Got oxygen? Coolmore Stud, one of the world's leading nurseries of Thoroughbreds, has plenty of it. They have just installed a hyperbaeric oxygen chamber at their main stud in County Tipperary in Ireland, home of some of the world's most valuable horses.
According to a report in today's London Times (Irish edition), Coolmore co-owner John Magnier plans to use the chamber for soft tissue injuries and laminitis therapy, but also has hopes that it will help with breeding problems of the farm's roster of stallions.
Hyperbaeric oxygen therapy has been used by human athletes for years, and in particular by deep-sea divers suffering from decompression ills. Horses were first exposed to the high-pressure treatments in Canada, where the therapy is common among hockey players.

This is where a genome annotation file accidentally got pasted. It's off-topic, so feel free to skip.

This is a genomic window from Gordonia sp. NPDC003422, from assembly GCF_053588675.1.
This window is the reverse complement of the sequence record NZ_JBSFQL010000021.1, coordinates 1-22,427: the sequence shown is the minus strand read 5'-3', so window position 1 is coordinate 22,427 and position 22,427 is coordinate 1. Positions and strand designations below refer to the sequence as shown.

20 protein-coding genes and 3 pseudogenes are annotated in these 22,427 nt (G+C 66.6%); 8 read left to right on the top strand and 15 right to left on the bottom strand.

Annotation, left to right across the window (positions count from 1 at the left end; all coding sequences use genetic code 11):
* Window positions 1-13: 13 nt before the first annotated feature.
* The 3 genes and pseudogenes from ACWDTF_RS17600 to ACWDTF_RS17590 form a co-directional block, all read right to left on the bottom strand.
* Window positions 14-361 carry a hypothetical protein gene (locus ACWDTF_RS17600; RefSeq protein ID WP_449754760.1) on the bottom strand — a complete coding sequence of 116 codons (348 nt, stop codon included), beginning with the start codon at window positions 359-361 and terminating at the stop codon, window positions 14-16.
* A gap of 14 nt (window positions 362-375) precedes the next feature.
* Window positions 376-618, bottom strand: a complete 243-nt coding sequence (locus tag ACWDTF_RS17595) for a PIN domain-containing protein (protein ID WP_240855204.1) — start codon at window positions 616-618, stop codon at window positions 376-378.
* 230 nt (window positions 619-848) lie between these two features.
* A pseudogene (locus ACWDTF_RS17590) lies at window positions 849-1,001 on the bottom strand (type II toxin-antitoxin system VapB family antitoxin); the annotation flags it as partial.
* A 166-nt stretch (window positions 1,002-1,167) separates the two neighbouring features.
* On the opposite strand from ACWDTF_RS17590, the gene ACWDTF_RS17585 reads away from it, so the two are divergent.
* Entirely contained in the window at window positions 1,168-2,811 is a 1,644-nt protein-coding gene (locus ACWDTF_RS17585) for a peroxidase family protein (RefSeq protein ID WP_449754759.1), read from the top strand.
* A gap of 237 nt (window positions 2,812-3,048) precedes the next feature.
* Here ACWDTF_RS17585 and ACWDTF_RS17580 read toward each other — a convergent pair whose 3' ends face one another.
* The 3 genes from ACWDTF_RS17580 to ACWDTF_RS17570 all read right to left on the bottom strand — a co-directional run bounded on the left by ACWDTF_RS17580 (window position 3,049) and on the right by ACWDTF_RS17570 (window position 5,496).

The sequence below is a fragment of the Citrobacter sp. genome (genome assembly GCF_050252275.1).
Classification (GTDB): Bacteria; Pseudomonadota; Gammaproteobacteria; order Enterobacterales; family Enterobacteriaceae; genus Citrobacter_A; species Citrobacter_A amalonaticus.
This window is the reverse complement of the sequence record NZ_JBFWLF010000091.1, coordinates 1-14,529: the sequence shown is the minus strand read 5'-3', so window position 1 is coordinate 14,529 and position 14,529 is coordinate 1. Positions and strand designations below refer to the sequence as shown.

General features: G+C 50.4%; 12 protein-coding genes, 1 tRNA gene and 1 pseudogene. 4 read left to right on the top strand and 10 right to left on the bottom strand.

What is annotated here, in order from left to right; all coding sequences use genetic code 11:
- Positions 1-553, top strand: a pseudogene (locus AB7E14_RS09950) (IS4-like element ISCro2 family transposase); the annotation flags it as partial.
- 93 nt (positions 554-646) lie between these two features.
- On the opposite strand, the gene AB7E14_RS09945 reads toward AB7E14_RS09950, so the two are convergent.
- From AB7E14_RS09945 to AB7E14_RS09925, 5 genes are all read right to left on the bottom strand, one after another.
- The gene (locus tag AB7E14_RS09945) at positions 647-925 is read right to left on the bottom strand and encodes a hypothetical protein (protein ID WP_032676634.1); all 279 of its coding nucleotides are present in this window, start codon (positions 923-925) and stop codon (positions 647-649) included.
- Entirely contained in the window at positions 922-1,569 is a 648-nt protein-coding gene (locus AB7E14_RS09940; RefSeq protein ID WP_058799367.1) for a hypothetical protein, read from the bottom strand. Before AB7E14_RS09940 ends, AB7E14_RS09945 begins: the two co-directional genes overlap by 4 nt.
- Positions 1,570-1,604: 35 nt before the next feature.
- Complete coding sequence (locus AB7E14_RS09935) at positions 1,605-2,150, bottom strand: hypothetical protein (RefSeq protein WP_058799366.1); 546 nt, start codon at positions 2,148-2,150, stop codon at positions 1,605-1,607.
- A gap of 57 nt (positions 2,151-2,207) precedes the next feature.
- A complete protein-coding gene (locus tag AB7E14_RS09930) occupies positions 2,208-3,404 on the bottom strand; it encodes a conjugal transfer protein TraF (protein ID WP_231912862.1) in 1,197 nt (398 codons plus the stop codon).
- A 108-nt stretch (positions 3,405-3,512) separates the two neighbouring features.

In the U.S., a chamber is in use at Winstar Farm and at Keswick Equine Therapy Center, both in Lexington, Kentucky and at Alamo Pintado Equine Hospital in the Santa Ynez Valley of California. The therapy is also in use in Australia, according to the Times report.
Farrier/veterinarian Federico Oyuela of Buenos Aires, Argentina built and operates a chamber at the racetrack in that city, and is keen to share his experience and results. Coolmore's chamber cost more than a million euros; Federico has a more economical route to oxygen for horses that may make the therapy a more realistic alternative for therapy centers and veterinary clinics.